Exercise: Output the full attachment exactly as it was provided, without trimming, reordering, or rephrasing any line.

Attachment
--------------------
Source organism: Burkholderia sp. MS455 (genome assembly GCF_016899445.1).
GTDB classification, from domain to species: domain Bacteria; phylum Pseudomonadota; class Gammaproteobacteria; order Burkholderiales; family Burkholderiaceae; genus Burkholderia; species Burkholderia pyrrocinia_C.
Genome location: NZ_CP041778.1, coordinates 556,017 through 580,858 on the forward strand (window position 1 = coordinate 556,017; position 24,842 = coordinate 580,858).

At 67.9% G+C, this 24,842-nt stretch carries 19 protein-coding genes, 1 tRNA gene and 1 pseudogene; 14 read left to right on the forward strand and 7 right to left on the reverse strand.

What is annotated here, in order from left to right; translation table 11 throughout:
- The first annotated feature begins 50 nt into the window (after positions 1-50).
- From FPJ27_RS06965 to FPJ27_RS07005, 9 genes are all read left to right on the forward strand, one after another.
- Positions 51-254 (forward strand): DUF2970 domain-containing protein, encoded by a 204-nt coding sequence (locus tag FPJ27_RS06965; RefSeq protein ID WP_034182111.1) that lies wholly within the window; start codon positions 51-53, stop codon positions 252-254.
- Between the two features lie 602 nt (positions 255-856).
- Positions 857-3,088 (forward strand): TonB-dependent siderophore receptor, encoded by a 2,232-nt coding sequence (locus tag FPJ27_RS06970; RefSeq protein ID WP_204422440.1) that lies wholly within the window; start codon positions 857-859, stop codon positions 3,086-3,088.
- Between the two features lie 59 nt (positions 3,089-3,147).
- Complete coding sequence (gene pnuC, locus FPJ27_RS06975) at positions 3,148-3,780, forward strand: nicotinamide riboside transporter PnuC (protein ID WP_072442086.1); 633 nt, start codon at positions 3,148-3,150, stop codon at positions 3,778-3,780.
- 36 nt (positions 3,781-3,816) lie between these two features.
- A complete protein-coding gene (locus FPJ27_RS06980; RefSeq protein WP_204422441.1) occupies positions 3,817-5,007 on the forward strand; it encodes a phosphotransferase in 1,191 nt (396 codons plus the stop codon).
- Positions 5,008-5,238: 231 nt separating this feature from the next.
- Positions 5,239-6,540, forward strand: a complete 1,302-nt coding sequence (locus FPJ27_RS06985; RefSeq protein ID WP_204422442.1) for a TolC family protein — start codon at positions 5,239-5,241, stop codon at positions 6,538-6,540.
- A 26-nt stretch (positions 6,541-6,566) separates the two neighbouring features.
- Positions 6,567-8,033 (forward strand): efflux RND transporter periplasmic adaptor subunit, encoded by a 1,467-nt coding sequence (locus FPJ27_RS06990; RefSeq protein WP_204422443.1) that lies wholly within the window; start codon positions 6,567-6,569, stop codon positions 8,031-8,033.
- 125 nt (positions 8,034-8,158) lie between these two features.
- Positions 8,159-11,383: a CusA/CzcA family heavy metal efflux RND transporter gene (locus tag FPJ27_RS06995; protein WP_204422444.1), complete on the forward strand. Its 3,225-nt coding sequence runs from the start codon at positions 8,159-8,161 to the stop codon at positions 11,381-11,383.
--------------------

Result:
Source organism: Burkholderia sp. MS455 (genome assembly GCF_016899445.1).
GTDB classification, from domain to species: domain Bacteria; phylum Pseudomonadota; class Gammaproteobacteria; order Burkholderiales; family Burkholderiaceae; genus Burkholderia; species Burkholderia pyrrocinia_C.
Genome location: NZ_CP041778.1, coordinates 556,017 through 580,858 on the forward strand (window position 1 = coordinate 556,017; position 24,842 = coordinate 580,858).

At 67.9% G+C, this 24,842-nt stretch carries 19 protein-coding genes, 1 tRNA gene and 1 pseudogene; 14 read left to right on the forward strand and 7 right to left on the reverse strand.

What is annotated here, in order from left to right; translation table 11 throughout:
- The first annotated feature begins 50 nt into the window (after positions 1-50).
- From FPJ27_RS06965 to FPJ27_RS07005, 9 genes are all read left to right on the forward strand, one after another.
- Positions 51-254 (forward strand): DUF2970 domain-containing protein, encoded by a 204-nt coding sequence (locus tag FPJ27_RS06965; RefSeq protein ID WP_034182111.1) that lies wholly within the window; start codon positions 51-53, stop codon positions 252-254.
- Between the two features lie 602 nt (positions 255-856).
- Positions 857-3,088 (forward strand): TonB-dependent siderophore receptor, encoded by a 2,232-nt coding sequence (locus tag FPJ27_RS06970; RefSeq protein ID WP_204422440.1) that lies wholly within the window; start codon positions 857-859, stop codon positions 3,086-3,088.
- Between the two features lie 59 nt (positions 3,089-3,147).
- Complete coding sequence (gene pnuC, locus FPJ27_RS06975) at positions 3,148-3,780, forward strand: nicotinamide riboside transporter PnuC (protein ID WP_072442086.1); 633 nt, start codon at positions 3,148-3,150, stop codon at positions 3,778-3,780.
- 36 nt (positions 3,781-3,816) lie between these two features.
- A complete protein-coding gene (locus FPJ27_RS06980; RefSeq protein WP_204422441.1) occupies positions 3,817-5,007 on the forward strand; it encodes a phosphotransferase in 1,191 nt (396 codons plus the stop codon).
- Positions 5,008-5,238: 231 nt separating this feature from the next.
- Positions 5,239-6,540, forward strand: a complete 1,302-nt coding sequence (locus FPJ27_RS06985; RefSeq protein ID WP_204422442.1) for a TolC family protein — start codon at positions 5,239-5,241, stop codon at positions 6,538-6,540.
- A 26-nt stretch (positions 6,541-6,566) separates the two neighbouring features.
- Positions 6,567-8,033 (forward strand): efflux RND transporter periplasmic adaptor subunit, encoded by a 1,467-nt coding sequence (locus FPJ27_RS06990; RefSeq protein WP_204422443.1) that lies wholly within the window; start codon positions 6,567-6,569, stop codon positions 8,031-8,033.
- 125 nt (positions 8,034-8,158) lie between these two features.
- Positions 8,159-11,383: a CusA/CzcA family heavy metal efflux RND transporter gene (locus tag FPJ27_RS06995; protein WP_204422444.1), complete on the forward strand. Its 3,225-nt coding sequence runs from the start codon at positions 8,159-8,161 to the stop codon at positions 11,381-11,383.